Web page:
A WiMAX Primer
This article appears in the August/September issue of Streaming Media magazine. Click here for your free subscription.
One of the few benefits of being part of the military conflict in Iraq is the opportunity to test and evaluate new technologies. Two years ago I had the opportunity to deploy wireless broadband networks, utilizing technology similar to "Mobile WiMAX" in and around the City of Fallujah during "Operation Al Fajr." These networks offered fast installation and a robust communications platform for voice, data, and video applications in an environment and terrain not suited for wired networks.
Historically, defense technology that has been transferred to the civilian sector has changed much of how the world works. Two examples are cellular communications and the internet. The wireless broadband technology coming out of this war will continue that tradition and have a significant impact on many industries, including streaming media.
WiMAX stands for Worldwide Interoperability for Microwave Access. The term WiMAX is the commercial name for the 802.16e-2005 protocol established by the Institute of Electrical and Electronics Engineers (IEEE). WiMAX uses a modulation technique called Orthogonal Frequency Division Multiplexing (OFDM), which was first developed for high frequency military communications systems during the 1950s. The name was assigned by the WiMAX Forum, which describes WiMAX as "a standards-based technology enabling the delivery of last-mile wireless broadband access as an alternative to cable and DSL."
WiFi is often confused with WiMAX. Unlike WiMAX, WiFi (802.11) is comprised of three versions known as 802.11a, 802.11b, and 802.11g. The first version, 802.11a, operates on the 5 GHz band and is typically used to install longer-range connections because the signal suffers less interference. The other versions, 802.11b and 802.11g, operate on the 2.4 GHz band and suffer interference from other household devices such as cordless phones and microwave ovens. These later "b" and "g" versions are the common variety that you might purchase at a retail store and plug into your home network. The 802.11g version has the longest distance and uses OFDM technology similar to WiMAX. An additional version, 802.11n, will offer even greater distances and speeds, but ratification by the IEEE has been delayed to late 2008.
As mentioned earlier, the WiMAX standard is based on the 802.16e-2005 protocol. In short, think of WiMAX as "WiFi on steroids" due to its increased coverage area over WiFi and low deployment costs compared to 3G networks. By comparison, a typical WiFi router can blanket a small house with wireless coverage while a WiMAX transmitter can potentially blanket an entire city (more than 20 miles) with broadband coverage.
Deploying Wireless Networks
Planning wireless networks is an art and a science. How a technology is deployed in a market is equally important to its intrinsic capabilities and limitations. All wireless technologies are based on simple principles such as frequency modulation (think AM vs. FM radio), power (more power = more distance), terrain (line of site vs. buildings), availability of quality frequencies (interference vs. access), and security (open vs. closed). The successful deployment of new wireless technologies must strike a careful balance of technology (WiMAX), suitable power output, available "airwaves" or frequencies, and careful placement of the transmitters in order to maximize coverage and quality, yet minimize costs.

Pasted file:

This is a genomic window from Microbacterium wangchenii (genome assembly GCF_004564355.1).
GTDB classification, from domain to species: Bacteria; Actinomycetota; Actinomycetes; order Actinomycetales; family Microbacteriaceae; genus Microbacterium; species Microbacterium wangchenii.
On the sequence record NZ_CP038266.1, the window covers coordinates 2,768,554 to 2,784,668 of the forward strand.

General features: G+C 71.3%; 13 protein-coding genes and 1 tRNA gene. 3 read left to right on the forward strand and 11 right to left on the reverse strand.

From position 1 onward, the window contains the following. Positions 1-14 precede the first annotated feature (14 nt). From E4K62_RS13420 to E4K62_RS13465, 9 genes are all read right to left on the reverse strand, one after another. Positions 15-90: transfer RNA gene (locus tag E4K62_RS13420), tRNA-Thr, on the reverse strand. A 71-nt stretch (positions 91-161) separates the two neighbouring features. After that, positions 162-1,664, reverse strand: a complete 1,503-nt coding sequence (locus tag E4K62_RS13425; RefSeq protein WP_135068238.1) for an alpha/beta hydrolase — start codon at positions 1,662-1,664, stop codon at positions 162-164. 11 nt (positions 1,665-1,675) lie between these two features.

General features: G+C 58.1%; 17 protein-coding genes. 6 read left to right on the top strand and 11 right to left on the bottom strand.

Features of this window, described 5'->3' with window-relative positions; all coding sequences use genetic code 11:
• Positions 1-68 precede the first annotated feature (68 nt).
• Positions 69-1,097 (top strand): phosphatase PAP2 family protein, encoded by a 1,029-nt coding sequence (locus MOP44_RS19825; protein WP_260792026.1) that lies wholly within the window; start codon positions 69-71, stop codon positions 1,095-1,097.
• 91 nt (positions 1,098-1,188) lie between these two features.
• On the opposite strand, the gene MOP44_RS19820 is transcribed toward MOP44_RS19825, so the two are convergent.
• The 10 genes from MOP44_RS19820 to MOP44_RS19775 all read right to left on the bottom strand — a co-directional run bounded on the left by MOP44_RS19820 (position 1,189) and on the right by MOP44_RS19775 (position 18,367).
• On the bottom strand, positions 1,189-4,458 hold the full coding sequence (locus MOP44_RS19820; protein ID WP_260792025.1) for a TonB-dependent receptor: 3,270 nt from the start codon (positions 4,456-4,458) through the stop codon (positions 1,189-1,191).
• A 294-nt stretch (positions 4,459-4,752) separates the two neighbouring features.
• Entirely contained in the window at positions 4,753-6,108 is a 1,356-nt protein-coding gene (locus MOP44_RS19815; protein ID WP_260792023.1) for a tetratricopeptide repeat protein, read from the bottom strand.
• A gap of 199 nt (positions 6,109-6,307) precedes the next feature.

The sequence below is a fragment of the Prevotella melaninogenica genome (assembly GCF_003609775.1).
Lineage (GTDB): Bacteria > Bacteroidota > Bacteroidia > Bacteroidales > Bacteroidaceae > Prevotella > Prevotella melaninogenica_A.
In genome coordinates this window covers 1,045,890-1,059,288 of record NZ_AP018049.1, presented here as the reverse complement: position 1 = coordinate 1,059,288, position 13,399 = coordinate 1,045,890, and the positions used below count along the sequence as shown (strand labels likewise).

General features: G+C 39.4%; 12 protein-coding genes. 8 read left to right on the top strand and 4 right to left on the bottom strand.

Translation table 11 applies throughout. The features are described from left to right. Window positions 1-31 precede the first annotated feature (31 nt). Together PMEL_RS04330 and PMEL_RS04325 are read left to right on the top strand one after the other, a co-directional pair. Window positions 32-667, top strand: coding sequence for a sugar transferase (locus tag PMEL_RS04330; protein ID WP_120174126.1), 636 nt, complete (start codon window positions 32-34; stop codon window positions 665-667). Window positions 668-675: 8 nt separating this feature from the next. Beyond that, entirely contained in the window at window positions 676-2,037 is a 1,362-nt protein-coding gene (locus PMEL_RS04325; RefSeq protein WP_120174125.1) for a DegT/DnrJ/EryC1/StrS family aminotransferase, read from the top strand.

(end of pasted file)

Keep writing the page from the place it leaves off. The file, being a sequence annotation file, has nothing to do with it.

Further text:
As WiMAX technology is adopted in the global marketplace, it is important to understand that there are major corporate stakeholders that want this technology to succeed. Nobody cares more about the success of WiMAX than Intel, which hopes to create unlimited demand and new markets for its embedded wireless chips within the new WiMAX "ecosystem." It is a leader in the WiMAX Forum, which is comprised of 420 members including chipmakers, hardware manufacturers, network operators, and service providers. The organization’s purpose is to "certify and promote the compatibility and interoperability of broadband wireless products based upon the harmonized IEEE 802.16/ETSI HiperMAN (High Performance Radio Metropolitan Area Network) standard."
Standardization of the 802.16e will ensure interoperability while increasing competition among hardware manufacturers and driving down hardware prices for the consumer. As WiMAX is adopted on a global scale, competition is expected to rise, which will cause hardware prices to fall and exacerbate demand. A similar pattern was followed during the commercial adoption of WiFi in the consumer space.
Global momentum for WiMAX is notably strong and growing. In the United States, Clearwire launched in 2003 and now operates in 39 domestic markets and four international markets, offering 1.5Mbps download and up to 256Kbps upload speeds. Last fall, Sprint Nextel also announced that it plans to develop and deploy the first 4G nationwide broadband mobile network based on Mobile WiMAX. The infrastructure costs will be $1 billion in 2007 and $1.5-$2 billion in 2008.
Most recently, Intel announced that it will begin to provide WiMAX cards for notebooks during 2008. More than 20 WiMAX deployments are under development internationally as well.